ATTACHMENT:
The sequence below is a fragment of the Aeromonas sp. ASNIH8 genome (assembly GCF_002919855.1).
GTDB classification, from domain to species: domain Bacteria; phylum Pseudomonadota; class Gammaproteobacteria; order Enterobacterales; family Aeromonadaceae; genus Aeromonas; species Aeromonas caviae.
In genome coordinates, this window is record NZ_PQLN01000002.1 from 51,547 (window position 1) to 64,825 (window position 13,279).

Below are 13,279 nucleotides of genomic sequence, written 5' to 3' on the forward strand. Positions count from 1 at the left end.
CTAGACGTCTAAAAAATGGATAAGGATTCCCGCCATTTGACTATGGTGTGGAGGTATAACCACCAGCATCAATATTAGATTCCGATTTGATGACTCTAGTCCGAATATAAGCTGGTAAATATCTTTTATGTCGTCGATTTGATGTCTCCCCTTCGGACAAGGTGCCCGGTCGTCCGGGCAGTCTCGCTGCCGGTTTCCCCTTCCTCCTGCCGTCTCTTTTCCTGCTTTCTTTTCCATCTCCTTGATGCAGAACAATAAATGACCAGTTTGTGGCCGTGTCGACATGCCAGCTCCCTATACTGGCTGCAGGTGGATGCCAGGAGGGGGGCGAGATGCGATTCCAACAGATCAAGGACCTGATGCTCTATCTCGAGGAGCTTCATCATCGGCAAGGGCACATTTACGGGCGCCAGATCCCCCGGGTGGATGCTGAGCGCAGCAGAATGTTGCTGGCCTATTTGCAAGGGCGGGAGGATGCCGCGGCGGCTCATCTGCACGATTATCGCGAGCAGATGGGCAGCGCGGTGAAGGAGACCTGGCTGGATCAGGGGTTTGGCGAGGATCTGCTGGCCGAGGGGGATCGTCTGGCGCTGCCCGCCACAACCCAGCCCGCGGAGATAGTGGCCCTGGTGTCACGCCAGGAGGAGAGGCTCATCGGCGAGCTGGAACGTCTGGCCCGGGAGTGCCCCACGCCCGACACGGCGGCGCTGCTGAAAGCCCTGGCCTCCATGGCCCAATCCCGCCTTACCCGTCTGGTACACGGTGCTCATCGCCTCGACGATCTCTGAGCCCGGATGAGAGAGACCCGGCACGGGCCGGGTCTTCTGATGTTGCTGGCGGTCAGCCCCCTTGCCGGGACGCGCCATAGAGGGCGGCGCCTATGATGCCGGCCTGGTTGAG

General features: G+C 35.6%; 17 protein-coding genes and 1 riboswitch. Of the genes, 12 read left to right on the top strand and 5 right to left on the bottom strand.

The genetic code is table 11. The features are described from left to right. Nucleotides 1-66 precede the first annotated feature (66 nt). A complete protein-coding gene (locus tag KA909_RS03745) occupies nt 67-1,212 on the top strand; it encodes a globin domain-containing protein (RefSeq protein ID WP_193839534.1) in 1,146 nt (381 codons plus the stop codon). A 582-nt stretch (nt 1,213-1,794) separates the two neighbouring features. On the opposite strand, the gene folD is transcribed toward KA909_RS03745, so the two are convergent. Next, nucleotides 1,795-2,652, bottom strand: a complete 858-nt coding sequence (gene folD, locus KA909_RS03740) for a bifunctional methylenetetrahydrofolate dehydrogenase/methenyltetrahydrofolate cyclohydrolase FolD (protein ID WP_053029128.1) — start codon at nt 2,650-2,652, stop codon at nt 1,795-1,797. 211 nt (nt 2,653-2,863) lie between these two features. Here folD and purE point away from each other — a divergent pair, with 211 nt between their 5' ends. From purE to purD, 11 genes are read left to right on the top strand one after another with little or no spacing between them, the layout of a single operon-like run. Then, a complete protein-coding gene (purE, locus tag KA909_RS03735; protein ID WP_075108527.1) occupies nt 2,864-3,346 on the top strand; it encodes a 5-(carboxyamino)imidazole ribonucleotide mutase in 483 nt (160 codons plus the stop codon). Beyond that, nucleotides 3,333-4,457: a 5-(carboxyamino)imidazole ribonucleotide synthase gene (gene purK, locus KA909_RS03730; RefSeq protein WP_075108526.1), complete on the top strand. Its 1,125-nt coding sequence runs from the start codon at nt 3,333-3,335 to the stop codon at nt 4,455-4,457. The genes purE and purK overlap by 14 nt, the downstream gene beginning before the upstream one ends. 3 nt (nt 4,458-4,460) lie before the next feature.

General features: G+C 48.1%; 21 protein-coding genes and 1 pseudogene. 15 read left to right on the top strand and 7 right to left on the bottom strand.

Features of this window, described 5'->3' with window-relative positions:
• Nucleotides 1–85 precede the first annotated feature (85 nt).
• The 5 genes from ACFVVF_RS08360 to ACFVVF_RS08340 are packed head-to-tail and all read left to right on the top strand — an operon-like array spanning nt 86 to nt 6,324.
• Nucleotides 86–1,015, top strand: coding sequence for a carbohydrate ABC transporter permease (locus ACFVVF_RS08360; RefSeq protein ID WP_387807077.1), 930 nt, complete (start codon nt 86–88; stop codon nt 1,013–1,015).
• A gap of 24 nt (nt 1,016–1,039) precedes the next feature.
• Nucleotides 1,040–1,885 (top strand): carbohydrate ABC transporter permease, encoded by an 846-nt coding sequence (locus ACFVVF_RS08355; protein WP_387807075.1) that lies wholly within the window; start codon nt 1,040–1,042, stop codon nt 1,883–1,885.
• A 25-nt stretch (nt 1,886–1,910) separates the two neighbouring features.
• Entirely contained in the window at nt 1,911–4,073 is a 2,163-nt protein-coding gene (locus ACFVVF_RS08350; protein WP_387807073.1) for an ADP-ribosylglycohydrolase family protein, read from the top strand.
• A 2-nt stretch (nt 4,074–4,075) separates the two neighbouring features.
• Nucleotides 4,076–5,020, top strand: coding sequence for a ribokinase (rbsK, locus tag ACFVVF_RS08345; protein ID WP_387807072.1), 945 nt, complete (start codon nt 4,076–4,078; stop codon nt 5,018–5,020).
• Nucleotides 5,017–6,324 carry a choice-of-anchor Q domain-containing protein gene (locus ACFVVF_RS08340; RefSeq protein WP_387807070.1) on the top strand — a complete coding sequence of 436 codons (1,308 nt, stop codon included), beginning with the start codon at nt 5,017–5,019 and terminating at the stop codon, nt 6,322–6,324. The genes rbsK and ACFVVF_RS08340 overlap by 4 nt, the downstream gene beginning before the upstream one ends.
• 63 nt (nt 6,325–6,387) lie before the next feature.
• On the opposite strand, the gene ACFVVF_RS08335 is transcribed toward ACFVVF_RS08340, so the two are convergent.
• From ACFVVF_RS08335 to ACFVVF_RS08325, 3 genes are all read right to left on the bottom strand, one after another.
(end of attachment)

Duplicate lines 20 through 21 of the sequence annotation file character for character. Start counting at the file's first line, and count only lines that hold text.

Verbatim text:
• 63 nt (nt 6,325–6,387) lie before the next feature.
• On the opposite strand, the gene ACFVVF_RS08335 is transcribed toward ACFVVF_RS08340, so the two are convergent.